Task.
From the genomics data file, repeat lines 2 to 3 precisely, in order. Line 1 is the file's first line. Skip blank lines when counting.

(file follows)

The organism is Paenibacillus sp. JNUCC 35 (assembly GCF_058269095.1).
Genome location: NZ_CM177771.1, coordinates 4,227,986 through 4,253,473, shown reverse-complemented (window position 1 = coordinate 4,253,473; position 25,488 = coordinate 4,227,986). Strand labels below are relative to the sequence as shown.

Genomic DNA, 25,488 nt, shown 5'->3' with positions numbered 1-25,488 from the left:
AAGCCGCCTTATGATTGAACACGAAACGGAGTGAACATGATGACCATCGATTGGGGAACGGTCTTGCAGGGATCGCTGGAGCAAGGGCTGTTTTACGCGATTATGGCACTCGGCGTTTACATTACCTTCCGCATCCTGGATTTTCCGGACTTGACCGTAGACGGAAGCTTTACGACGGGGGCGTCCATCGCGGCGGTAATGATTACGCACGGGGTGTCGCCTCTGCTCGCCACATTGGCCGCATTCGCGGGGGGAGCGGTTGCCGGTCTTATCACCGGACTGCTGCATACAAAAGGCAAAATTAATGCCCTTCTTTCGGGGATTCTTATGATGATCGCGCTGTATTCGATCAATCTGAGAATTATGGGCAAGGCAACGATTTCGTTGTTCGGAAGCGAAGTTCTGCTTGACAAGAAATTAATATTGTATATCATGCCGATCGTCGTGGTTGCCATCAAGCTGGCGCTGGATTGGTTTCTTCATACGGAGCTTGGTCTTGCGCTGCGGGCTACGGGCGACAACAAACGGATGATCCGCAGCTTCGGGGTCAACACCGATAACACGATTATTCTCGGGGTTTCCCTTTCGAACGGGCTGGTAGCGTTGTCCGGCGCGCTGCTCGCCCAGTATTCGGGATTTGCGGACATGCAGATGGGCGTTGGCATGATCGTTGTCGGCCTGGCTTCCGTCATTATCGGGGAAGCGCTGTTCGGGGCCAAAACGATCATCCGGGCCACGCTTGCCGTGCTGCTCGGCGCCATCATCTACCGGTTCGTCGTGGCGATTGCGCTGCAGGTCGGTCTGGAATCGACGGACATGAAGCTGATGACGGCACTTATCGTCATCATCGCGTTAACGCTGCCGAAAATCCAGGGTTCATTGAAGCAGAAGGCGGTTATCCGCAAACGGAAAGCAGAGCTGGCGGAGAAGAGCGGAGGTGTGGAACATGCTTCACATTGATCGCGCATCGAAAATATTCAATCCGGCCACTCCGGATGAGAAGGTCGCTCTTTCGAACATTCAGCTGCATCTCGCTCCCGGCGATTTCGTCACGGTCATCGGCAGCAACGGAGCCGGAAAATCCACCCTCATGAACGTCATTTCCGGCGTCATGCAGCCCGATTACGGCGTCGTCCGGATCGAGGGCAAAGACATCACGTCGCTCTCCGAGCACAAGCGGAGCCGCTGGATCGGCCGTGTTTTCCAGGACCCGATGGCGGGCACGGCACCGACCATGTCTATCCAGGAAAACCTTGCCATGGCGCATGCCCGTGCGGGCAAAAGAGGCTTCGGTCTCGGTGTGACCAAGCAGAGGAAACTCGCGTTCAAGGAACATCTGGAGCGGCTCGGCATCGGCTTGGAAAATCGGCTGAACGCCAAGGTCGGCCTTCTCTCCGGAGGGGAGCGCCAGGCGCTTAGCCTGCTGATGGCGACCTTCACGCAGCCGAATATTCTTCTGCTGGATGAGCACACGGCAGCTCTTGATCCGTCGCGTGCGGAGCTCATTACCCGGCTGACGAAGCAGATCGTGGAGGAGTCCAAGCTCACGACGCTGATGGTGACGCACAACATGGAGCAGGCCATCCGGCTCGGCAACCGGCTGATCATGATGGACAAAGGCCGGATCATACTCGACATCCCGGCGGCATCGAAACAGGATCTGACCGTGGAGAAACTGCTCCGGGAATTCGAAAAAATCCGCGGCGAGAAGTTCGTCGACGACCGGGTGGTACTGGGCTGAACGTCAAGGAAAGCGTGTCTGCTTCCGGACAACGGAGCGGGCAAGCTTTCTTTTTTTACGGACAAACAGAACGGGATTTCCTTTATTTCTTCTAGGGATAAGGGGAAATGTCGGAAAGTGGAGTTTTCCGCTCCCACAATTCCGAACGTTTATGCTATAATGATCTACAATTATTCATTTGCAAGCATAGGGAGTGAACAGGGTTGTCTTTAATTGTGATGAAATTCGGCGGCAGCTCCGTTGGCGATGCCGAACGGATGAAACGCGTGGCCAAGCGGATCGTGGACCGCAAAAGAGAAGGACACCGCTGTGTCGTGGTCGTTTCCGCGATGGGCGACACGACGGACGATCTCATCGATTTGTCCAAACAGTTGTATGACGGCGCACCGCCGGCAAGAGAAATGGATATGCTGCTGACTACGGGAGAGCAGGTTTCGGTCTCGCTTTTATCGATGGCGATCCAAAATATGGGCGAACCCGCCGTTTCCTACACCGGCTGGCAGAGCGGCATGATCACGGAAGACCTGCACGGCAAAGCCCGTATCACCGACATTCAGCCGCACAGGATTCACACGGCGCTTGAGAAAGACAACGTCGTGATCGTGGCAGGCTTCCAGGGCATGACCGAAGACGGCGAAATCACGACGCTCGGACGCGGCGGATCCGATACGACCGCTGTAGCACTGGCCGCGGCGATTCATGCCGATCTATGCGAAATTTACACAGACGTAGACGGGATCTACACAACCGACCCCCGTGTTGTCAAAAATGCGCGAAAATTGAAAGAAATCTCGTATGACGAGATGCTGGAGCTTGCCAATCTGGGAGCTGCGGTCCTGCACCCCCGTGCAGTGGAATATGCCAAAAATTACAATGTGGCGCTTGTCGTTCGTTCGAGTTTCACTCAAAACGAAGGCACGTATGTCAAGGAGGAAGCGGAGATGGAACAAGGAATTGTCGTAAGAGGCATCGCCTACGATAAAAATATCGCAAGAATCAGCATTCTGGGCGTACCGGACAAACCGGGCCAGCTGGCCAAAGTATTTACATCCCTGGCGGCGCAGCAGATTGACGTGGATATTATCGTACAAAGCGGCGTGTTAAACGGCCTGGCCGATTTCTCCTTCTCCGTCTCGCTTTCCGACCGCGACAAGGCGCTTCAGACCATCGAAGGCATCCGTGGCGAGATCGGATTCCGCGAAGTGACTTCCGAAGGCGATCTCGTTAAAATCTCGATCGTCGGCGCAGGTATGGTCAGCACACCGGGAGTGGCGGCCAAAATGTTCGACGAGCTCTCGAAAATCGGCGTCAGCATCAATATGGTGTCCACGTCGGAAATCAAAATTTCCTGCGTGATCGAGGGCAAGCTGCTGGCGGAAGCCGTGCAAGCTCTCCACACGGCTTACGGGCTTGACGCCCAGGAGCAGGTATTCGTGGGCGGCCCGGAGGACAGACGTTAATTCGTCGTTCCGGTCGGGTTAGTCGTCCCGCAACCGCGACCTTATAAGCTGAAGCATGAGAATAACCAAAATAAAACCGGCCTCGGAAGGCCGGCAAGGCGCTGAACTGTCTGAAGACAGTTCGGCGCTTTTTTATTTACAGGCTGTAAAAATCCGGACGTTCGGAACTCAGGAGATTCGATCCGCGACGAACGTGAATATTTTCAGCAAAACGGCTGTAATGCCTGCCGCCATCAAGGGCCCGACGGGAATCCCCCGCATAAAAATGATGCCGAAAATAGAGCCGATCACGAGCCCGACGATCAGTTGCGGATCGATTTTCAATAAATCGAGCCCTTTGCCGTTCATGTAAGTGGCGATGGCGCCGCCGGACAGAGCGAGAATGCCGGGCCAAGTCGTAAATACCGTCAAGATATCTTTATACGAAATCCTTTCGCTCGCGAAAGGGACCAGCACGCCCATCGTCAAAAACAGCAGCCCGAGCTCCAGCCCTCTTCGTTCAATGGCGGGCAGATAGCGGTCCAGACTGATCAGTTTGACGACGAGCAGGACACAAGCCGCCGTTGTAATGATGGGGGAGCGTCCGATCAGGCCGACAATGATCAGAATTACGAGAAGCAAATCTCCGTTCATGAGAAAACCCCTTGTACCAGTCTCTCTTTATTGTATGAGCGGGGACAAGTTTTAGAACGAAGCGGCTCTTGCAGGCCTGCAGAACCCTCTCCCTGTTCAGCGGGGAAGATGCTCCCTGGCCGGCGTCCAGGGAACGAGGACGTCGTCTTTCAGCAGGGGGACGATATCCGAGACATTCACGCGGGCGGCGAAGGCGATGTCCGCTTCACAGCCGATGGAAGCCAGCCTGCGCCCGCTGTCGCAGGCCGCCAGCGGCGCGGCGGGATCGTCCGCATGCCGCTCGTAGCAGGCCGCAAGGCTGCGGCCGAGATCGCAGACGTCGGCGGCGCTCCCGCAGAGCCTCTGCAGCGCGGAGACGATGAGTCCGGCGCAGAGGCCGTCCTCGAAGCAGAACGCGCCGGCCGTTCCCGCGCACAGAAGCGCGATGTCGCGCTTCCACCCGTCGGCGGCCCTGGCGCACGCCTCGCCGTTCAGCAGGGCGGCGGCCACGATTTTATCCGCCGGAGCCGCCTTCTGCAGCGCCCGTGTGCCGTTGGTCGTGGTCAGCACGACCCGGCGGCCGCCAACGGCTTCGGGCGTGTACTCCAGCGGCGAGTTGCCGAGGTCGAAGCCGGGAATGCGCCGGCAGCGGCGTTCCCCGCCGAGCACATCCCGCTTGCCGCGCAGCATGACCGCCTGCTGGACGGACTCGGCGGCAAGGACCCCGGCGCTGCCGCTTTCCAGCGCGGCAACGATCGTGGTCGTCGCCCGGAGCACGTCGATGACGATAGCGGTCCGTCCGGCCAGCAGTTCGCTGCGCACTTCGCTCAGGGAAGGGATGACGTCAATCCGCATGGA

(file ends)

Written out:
Genome location: NZ_CM177771.1, coordinates 4,227,986 through 4,253,473, shown reverse-complemented (window position 1 = coordinate 4,253,473; position 25,488 = coordinate 4,227,986). Strand labels below are relative to the sequence as shown.

Genomic DNA, 25,488 nt, shown 5'->3' with positions numbered 1-25,488 from the left: